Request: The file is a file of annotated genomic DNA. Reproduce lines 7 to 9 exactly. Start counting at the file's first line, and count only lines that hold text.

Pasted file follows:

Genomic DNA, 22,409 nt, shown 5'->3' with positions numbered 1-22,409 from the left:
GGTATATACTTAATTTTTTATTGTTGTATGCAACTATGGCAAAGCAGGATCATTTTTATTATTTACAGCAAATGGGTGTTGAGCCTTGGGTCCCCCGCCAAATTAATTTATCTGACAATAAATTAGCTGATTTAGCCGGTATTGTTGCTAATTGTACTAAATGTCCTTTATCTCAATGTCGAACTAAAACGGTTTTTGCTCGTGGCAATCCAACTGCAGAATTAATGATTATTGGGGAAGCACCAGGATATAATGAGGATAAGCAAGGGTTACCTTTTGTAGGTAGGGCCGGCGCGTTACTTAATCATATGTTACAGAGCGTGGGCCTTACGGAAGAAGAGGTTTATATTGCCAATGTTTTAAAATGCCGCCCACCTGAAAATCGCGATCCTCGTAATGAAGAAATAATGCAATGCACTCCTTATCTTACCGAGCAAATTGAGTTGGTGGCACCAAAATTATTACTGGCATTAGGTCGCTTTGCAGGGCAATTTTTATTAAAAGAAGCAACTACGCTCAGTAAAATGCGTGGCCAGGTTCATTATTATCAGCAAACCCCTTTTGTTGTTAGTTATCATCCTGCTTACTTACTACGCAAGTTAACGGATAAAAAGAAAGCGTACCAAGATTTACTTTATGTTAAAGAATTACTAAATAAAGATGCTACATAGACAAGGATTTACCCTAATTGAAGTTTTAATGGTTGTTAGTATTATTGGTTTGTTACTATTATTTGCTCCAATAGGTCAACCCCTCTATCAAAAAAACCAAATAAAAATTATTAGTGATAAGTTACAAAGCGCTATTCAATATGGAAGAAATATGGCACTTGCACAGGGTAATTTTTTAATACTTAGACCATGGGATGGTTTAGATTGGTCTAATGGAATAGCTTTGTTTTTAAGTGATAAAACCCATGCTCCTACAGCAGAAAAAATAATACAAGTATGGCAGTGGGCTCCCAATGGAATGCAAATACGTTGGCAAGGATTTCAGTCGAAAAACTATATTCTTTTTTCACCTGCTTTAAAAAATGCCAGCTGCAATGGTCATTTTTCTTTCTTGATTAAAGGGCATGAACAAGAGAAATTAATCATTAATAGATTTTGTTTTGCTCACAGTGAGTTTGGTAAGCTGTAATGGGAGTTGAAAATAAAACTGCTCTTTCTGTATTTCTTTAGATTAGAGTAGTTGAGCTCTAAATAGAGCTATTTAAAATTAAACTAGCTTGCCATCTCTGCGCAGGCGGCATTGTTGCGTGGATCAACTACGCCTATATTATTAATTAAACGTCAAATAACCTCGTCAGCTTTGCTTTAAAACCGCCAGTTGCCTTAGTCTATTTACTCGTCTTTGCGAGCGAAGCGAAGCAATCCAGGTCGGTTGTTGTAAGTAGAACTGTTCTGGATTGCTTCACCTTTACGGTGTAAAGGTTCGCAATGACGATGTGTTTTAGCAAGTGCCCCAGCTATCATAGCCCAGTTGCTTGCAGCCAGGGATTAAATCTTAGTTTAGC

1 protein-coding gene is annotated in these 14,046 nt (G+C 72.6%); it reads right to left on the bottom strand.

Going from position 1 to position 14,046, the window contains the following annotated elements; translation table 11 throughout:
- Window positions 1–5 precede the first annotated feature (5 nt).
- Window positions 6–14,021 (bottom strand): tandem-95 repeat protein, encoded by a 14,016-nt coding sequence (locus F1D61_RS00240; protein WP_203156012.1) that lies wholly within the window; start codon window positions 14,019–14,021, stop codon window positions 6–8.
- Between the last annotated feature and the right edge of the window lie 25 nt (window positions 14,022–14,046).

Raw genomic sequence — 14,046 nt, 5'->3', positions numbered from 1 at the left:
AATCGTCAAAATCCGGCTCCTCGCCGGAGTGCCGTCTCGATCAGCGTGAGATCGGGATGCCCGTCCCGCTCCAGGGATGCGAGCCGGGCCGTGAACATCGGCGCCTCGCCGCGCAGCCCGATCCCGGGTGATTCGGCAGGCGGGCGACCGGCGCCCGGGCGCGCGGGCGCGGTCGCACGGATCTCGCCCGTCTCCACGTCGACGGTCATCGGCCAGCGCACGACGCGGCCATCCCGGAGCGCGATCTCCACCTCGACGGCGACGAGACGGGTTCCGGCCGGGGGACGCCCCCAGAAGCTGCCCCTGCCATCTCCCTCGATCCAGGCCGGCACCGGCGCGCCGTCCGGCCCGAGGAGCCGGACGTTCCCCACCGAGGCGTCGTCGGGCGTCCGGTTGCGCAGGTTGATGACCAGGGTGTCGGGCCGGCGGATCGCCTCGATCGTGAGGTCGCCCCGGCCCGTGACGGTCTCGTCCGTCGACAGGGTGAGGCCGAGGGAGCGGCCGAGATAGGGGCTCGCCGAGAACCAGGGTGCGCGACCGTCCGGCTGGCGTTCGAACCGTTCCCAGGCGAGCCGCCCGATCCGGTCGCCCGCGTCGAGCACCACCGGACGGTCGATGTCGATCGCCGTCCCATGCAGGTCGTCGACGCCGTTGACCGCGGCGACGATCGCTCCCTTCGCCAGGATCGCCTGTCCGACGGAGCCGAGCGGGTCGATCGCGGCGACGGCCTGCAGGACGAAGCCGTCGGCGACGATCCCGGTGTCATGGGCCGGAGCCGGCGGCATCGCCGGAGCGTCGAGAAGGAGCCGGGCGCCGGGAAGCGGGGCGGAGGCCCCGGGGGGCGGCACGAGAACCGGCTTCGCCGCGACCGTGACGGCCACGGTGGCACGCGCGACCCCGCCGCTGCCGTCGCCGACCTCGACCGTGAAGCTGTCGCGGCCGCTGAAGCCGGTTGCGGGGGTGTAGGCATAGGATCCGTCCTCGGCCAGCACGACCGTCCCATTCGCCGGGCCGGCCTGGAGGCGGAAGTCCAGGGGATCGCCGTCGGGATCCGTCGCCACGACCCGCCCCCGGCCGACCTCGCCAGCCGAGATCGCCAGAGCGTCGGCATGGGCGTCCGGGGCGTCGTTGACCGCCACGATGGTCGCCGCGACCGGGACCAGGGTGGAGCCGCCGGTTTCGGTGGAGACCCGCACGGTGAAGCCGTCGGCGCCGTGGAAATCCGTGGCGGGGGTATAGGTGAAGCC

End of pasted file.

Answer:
- Between the last annotated feature and the right edge of the window lie 25 nt (window positions 14,022–14,046).

Raw genomic sequence — 14,046 nt, 5'->3', positions numbered from 1 at the left:
AATCGTCAAAATCCGGCTCCTCGCCGGAGTGCCGTCTCGATCAGCGTGAGATCGGGATGCCCGTCCCGCTCCAGGGATGCGAGCCGGGCCGTGAACATCGGCGCCTCGCCGCGCAGCCCGATCCCGGGTGATTCGGCAGGCGGGCGACCGGCGCCCGGGCGCGCGGGCGCGGTCGCACGGATCTCGCCCGTCTCCACGTCGACGGTCATCGGCCAGCGCACGACGCGGCCATCCCGGAGCGCGATCTCCACCTCGACGGCGACGAGACGGGTTCCGGCCGGGGGACGCCCCCAGAAGCTGCCCCTGCCATCTCCCTCGATCCAGGCCGGCACCGGCGCGCCGTCCGGCCCGAGGAGCCGGACGTTCCCCACCGAGGCGTCGTCGGGCGTCCGGTTGCGCAGGTTGATGACCAGGGTGTCGGGCCGGCGGATCGCCTCGATCGTGAGGTCGCCCCGGCCCGTGACGGTCTCGTCCGTCGACAGGGTGAGGCCGAGGGAGCGGCCGAGATAGGGGCTCGCCGAGAACCAGGGTGCGCGACCGTCCGGCTGGCGTTCGAACCGTTCCCAGGCGAGCCGCCCGATCCGGTCGCCCGCGTCGAGCACCACCGGACGGTCGATGTCGATCGCCGTCCCATGCAGGTCGTCGACGCCGTTGACCGCGGCGACGATCGCTCCCTTCGCCAGGATCGCCTGTCCGACGGAGCCGAGCGGGTCGATCGCGGCGACGGCCTGCAGGACGAAGCCGTCGGCGACGATCCCGGTGTCATGGGCCGGAGCCGGCGGCATCGCCGGAGCGTCGAGAAGGAGCCGGGCGCCGGGAAGCGGGGCGGAGGCCCCGGGGGGCGGCACGAGAACCGGCTTCGCCGCGACCGTGACGGCCACGGTGGCACGCGCGACCCCGCCGCTGCCGTCGCCGACCTCGACCGTGAAGCTGTCGCGGCCGCTGAAGCCGGTTGCGGGGGTGTAGGCATAGGATCCGTCCTCGGCCAGCACGACCGTCCCATTCGCCGGGCCGGCCTGGAGGCGGAAGTCCAGGGGATCGCCGTCGGGATCCGTCGCCACGACCCGCCCCCGGCCGACCTCGCCAGCCGAGATCGCCAGAGCGTCGGCATGGGCGTCCGGGGCGTCGTTGACCGCCACGATGGTCGCCGCGACCGGGACCAGGGTGGAGCCGCCGGTTTCGGTGGAGACCCGCACGGTGAAGCCGTCGGCGCCGTGGAAATCCGTGGCGGGGGTATAGGTGAAGCC